Radiometry and Photometry: Two Visions of One Phenomenon
Radiometry, the measurement of the energy of electromagnetic waves (EMW) is one of the most important fields of experimental physics, reaching all Natural Sciences. Photobiology, for instance, is based in the quantification of the action of light on biological systems. The interaction of EMW with photosensitive cells (an eye in a mammalian, for instance) is key in the understanding of the interaction of living beings with their environment. A human eye is sensitive only to a fraction of the EM spectrum, ranging approximately from 400 to 760 nm. Eye’s sensitivity varies with wavelength, growing from 400 to 555 nm, where it reaches a maximum, then monotonically decreasing up to 760 nm, where it reaches a value of zero. That is the reason of the existence of two different (though related) system of units. In one hand the radiometric or energetic units, characterizing the energy of a light beam and, on the other, the photometric units, characterizing the action of EMW upon a human eye. Both systems are often confused, and the extent and exact definition of their magnitudes misinterpreted, without a precise relation among related units of both systems. This is so even in some textbooks. In the present contribution we will try to clarify all these topics. This paper could be useful in courses of Optics, Ophthalmic Optics, Metrology and design of illuminating systems.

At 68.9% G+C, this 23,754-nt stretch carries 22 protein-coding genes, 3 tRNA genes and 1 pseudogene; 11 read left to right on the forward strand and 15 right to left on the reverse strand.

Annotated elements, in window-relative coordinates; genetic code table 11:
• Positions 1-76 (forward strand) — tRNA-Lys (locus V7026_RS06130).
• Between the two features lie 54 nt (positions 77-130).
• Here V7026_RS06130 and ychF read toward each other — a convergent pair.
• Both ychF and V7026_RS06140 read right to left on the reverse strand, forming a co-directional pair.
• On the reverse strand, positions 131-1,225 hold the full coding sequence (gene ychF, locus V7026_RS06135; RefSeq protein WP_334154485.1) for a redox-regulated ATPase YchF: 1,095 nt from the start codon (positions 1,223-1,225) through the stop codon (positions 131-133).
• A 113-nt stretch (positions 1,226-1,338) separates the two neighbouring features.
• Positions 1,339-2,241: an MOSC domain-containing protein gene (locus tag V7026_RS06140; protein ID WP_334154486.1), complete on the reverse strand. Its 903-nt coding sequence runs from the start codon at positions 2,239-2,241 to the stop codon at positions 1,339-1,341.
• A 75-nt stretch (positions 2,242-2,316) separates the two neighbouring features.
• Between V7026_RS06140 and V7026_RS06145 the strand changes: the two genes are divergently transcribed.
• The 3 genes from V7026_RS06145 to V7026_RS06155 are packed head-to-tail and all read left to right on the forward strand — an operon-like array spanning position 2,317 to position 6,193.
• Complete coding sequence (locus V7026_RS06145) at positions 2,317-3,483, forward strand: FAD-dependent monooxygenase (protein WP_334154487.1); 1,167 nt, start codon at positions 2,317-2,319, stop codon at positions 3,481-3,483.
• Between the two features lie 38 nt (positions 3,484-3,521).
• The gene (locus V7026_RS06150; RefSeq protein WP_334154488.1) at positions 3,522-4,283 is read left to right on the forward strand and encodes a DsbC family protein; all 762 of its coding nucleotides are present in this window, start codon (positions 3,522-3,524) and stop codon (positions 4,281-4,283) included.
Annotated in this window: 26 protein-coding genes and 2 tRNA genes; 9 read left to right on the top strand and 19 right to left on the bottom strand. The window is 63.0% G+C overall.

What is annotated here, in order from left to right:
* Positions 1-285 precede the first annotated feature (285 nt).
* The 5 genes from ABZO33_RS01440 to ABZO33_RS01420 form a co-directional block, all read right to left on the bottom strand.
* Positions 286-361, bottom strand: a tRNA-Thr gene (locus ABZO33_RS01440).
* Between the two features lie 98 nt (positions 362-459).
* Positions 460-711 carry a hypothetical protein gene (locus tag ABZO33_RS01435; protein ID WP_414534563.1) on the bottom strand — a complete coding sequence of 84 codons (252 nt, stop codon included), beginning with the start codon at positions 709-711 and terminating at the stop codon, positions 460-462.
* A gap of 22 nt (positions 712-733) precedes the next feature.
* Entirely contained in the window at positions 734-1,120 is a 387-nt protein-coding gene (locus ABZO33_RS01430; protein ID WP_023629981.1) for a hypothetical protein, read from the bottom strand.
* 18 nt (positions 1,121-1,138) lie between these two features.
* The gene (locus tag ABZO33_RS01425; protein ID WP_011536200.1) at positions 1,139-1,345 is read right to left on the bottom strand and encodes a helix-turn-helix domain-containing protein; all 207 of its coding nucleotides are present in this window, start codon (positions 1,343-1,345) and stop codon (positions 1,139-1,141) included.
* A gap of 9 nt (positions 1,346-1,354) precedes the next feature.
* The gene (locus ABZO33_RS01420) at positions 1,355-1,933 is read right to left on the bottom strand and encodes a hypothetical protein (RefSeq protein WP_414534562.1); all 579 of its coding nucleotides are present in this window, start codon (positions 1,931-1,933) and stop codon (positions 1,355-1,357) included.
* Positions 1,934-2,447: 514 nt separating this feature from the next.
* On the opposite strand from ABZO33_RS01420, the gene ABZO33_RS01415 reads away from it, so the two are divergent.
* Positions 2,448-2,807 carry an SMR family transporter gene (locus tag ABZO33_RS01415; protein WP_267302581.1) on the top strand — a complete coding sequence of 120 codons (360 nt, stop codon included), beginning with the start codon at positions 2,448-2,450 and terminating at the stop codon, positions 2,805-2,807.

This work is licensed under a Creative Commons Attribution-NonCommercial 4.0 International License.
This work is licensed under the Creative Commons Attribution-NonCommercial 4.0 International (CC BY-NC 4.0) license.